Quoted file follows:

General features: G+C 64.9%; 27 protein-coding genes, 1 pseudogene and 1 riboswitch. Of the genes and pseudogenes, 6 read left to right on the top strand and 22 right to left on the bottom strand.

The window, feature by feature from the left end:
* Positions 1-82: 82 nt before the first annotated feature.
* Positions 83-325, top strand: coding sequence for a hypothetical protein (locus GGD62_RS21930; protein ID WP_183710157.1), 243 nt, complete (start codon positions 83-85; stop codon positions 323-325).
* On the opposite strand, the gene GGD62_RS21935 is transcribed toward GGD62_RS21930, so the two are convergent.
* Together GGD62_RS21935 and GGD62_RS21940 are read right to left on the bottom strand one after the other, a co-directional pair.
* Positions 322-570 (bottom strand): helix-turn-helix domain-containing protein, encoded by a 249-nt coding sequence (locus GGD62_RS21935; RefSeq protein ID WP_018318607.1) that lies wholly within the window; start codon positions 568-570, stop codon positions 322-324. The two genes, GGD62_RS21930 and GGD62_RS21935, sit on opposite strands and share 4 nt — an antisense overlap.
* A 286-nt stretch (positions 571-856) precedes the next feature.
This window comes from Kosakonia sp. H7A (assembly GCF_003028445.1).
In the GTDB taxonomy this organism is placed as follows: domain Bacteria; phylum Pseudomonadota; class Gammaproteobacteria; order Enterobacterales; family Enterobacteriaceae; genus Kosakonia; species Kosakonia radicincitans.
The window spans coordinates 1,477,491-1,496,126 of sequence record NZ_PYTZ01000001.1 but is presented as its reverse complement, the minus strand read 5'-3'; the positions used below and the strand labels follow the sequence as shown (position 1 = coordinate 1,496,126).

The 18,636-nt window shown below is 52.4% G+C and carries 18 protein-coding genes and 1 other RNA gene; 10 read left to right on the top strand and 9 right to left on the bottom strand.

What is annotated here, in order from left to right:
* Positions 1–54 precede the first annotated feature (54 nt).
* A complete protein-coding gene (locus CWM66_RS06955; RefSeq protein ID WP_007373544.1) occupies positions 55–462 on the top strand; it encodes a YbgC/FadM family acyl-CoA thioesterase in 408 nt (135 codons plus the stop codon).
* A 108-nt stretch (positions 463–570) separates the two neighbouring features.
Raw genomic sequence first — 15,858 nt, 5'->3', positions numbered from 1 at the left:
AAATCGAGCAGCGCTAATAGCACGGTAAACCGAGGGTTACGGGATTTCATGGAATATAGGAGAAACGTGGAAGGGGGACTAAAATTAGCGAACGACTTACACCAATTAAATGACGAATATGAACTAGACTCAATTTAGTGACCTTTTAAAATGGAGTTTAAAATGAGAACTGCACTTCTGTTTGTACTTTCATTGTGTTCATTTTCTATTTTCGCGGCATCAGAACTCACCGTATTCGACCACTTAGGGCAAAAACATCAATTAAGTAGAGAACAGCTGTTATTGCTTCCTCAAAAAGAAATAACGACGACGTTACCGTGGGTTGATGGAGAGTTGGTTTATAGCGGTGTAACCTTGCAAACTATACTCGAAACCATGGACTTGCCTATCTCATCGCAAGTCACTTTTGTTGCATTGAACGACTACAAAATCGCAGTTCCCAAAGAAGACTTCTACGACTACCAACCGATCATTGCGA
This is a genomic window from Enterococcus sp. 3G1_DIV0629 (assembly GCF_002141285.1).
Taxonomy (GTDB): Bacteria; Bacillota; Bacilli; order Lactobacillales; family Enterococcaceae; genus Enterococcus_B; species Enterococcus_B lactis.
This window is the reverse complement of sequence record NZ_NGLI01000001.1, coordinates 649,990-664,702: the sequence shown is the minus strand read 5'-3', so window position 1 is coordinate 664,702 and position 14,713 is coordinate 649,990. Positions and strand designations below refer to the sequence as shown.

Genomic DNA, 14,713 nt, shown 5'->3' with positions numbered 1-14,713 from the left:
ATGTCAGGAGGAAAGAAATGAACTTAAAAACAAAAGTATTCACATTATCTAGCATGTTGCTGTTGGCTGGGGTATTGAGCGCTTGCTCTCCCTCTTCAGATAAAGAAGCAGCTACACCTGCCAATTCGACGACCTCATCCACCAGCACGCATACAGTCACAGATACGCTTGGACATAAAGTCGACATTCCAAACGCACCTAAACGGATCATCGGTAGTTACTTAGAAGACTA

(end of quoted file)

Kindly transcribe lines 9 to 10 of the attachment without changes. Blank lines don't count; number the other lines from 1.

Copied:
This window comes from Kosakonia sp. H7A (assembly GCF_003028445.1).
In the GTDB taxonomy this organism is placed as follows: domain Bacteria; phylum Pseudomonadota; class Gammaproteobacteria; order Enterobacterales; family Enterobacteriaceae; genus Kosakonia; species Kosakonia radicincitans.